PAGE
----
The recent health crisis accelerated the transformation of working patterns and the widespread introduction of practices that have had the indirect effect of reducing CO2 emissions. What’s more, the public and their legislators are putting increasing pressure on companies to reduce their environmental impact.
During our discussions, it became very clear to us that Green IT transformation plans are almost always the initiative of a high-level manager, usually a member of the board of directors, and often based on their personal beliefs. This high level championing makes it possible to reach the whole company and to devote budgets that correspond with the importance of the subject.
The cornerstone of these plans remains the company’s ability to quantify the results of its actions. Not all initiatives generate equal value. This is partly because the many available approaches don’t all have the same impact but also because, in the absence of standards, each approach must be “tailor-made” according to the business objectives and context. Measuring what already exists and experimenting with it is essential to move towards a more responsible digital future.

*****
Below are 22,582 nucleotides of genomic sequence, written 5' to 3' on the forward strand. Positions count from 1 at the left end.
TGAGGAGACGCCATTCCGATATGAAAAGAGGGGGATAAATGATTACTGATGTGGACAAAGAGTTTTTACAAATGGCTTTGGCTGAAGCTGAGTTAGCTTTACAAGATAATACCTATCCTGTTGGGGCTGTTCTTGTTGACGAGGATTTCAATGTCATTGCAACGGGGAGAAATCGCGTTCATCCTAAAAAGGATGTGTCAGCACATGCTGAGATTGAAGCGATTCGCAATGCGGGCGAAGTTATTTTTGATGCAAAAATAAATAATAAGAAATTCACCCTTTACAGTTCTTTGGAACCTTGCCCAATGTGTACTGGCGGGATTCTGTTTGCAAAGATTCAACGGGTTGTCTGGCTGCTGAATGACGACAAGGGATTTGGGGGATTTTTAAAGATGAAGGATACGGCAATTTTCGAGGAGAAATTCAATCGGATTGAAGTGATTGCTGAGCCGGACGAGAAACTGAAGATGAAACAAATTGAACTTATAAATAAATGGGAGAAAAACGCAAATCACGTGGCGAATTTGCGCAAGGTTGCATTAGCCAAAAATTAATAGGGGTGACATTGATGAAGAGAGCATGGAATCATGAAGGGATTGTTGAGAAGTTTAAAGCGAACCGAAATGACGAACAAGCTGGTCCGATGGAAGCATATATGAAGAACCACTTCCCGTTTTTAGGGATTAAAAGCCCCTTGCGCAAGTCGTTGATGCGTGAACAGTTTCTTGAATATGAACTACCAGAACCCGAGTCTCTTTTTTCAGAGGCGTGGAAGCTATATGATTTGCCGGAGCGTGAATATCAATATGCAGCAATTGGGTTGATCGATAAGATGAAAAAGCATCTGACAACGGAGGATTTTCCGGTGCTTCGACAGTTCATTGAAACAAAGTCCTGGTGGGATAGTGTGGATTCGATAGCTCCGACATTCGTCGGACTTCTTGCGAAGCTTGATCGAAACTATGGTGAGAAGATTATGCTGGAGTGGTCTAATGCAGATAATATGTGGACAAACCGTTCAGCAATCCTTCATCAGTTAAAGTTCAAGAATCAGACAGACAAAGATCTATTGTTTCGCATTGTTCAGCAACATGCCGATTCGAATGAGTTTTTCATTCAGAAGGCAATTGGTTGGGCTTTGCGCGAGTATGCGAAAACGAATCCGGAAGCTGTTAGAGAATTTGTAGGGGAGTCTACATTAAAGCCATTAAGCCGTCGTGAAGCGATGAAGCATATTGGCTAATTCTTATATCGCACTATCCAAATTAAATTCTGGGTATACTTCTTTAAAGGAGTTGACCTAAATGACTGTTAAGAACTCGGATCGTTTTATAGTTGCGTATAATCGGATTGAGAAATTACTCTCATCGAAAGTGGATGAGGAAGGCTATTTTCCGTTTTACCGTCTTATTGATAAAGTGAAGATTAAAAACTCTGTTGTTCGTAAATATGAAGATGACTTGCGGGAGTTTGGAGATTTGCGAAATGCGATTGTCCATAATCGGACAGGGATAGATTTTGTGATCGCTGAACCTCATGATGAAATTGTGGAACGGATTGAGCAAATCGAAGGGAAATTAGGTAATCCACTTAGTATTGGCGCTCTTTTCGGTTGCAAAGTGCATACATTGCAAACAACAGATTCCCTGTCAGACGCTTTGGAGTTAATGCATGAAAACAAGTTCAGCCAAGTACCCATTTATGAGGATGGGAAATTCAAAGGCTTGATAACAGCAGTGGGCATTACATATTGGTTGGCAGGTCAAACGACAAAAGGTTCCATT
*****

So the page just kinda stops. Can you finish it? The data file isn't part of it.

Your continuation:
Today, many companies in the industrial sector have already launched Green IT projects because the nature of their activities and the demanding regulations to which they are subject have brought this issue to the highest level. In the service sector, where IT is a major component of the business, we are seeing a certain delay, and we believe that it is up to the Chief Information Officer to initiate the process after securing the support of their peers.
Finally, we note great diversity within organisations in the way they address environmental issues, and more specifically Green IT. This makes it difficult to assess maturity and make market comparisons despite the clear desire to progress and improve. This is why support is needed to ensure that efforts and expenditure are best directed, and the strategy and implementation is consistent, to maximise the potential impact.
We remain convinced that the environmental footprint of digital technology can be significantly reduced via the various methods described throughout this guide, providing those with the greatest impact are prioritised and the right tools and processes are put in place.